One of the key agreements signed by the two Presidents was the ratification of the “Implementation Guidelines of the China-Russia Treaty of Good Neighbourliness and Friendly Cooperation.” To recall, the Treaty was signed on July 16,16 July 2001 by Jiang Zemin and Putin, but remained in a state of ‘suspension’ for the past decade. The Treaty, a comprehensive document comprising 25 Articles, underscores the degree of cooperation and understanding that is envisaged between the two powers in the future. Valid for 20 years and operable on the date of ratification of the Treaty, it signals a new direction in their relations. The implementation guidelines may not ratify the Treaty, but are an ‘in principle’ indication of the intent to move forward with its ratification. Some of the relevant extracts of the Treaty concerning security issues are:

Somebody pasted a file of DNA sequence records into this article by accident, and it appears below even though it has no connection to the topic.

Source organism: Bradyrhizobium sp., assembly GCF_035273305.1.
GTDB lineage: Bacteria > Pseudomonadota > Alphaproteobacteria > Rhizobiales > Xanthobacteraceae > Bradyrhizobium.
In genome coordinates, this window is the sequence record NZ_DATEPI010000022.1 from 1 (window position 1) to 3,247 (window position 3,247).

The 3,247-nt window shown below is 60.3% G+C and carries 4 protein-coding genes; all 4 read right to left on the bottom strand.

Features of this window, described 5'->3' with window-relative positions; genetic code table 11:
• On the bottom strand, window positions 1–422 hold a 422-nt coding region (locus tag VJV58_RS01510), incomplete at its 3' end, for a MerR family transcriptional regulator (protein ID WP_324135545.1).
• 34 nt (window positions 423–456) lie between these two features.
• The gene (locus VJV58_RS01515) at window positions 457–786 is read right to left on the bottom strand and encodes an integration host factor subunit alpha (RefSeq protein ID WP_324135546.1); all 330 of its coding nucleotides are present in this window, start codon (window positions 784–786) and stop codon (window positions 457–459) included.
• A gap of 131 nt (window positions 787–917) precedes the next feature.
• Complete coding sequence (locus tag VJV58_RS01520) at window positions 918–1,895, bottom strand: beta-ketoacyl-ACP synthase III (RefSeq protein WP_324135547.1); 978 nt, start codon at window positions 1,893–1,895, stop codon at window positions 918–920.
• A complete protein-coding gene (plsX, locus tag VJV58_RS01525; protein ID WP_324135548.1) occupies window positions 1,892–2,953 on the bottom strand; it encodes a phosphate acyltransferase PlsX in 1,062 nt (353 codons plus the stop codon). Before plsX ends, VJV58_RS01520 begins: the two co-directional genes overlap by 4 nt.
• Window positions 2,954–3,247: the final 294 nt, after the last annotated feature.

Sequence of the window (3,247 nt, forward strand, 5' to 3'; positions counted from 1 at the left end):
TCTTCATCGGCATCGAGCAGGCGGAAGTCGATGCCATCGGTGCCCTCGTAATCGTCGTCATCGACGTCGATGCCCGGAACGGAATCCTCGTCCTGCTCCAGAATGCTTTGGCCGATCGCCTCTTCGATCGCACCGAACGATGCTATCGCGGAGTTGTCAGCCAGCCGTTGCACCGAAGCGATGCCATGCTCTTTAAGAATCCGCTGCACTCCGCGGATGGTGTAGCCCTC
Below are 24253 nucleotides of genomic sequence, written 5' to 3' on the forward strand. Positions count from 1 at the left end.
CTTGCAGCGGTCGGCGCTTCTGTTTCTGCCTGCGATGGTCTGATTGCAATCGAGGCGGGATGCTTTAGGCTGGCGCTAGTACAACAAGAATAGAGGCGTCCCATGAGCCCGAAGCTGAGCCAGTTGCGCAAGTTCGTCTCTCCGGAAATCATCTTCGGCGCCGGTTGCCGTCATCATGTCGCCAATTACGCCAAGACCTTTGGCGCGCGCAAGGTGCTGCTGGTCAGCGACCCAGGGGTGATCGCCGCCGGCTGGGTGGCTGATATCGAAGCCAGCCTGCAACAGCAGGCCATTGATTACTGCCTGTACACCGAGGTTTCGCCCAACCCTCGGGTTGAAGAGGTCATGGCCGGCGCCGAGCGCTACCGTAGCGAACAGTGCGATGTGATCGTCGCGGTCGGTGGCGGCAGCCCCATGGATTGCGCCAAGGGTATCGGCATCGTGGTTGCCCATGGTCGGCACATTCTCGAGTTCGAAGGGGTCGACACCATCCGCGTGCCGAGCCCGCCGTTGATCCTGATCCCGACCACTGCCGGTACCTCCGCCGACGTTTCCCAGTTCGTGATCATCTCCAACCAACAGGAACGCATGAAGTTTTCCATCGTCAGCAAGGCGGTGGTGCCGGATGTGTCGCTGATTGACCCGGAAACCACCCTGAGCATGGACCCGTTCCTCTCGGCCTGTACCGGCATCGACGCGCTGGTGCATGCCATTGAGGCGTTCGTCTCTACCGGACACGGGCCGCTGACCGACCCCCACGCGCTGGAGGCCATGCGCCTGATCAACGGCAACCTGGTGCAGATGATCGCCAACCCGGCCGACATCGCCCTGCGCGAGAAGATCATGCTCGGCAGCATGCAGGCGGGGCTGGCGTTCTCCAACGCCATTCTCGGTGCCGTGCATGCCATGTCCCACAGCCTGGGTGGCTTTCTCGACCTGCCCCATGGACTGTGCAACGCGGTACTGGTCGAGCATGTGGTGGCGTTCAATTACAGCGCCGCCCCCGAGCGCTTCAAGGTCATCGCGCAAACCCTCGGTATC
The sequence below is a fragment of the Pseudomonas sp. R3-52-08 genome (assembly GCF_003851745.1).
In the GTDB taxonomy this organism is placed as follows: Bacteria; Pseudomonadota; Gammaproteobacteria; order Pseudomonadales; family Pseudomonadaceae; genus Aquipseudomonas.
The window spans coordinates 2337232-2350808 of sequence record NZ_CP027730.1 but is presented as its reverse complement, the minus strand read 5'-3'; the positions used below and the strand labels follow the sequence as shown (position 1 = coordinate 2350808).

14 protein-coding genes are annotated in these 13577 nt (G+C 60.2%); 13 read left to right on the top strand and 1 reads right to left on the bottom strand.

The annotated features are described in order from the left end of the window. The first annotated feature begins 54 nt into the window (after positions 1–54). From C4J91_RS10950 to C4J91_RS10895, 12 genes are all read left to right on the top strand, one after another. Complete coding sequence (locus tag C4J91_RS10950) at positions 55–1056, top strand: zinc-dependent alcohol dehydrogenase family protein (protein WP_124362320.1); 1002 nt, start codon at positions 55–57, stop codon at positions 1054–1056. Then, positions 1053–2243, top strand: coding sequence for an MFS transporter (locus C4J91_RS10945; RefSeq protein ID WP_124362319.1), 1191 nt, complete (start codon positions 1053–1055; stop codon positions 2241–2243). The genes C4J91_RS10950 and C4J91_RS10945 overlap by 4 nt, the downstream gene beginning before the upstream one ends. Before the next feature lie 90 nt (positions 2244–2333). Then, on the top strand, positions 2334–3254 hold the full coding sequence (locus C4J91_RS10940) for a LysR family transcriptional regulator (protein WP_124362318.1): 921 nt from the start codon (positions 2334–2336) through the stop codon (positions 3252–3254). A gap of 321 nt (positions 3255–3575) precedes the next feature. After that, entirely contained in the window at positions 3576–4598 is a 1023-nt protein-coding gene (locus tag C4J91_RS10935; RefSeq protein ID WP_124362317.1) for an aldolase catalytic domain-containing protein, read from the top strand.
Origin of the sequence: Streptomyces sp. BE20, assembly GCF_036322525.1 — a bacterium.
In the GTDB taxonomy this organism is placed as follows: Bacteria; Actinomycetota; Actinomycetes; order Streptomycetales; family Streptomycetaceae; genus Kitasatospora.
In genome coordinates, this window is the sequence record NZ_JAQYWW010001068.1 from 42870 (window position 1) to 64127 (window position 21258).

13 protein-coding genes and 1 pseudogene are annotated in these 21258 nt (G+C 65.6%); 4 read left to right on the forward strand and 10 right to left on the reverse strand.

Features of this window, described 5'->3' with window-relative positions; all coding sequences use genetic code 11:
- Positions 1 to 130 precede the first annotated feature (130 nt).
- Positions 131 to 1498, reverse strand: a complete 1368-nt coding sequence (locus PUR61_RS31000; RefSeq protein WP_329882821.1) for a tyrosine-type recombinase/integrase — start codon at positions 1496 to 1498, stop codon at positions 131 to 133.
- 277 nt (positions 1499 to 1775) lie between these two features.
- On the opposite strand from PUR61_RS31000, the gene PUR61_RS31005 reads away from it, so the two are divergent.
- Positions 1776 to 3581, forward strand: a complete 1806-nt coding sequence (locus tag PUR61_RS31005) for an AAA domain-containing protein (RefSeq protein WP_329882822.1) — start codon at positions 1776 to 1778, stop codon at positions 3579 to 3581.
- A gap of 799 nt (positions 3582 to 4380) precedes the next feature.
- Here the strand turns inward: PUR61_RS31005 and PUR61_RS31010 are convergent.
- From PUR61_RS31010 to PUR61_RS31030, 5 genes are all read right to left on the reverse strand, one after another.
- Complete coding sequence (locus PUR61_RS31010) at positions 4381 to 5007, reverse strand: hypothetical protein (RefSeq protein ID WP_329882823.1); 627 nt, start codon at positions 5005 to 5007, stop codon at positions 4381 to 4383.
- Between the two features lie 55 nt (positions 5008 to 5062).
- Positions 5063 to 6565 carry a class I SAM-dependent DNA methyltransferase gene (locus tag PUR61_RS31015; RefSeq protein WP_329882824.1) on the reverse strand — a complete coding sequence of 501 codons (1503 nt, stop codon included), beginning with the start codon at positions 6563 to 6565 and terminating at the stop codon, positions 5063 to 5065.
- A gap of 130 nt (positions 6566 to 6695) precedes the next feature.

Article 2
    “…the contracting parties will neither resort to the use of force; or the threat of force nor take economic and other means to bring pressure to bear against the other”
    “…The contracting parties reaffirm their commitment that they will not be the first to use nuclear weapons against each other nor target strategic nuclear missiles against each other”.

    Article 4
    “The Russian side supports the Chinese side in its policies on the issue of defending the national unity and territorial integrity of the People's Republic of China”.

    Article 8
    “The contracting parties shall not enter into any alliance or be a party to any bloc nor shall they embark on any such action, including the conclusion of such treaty with a third country which compromises the sovereignty, security and territorial integrity of the other contracting party”.

    Article 13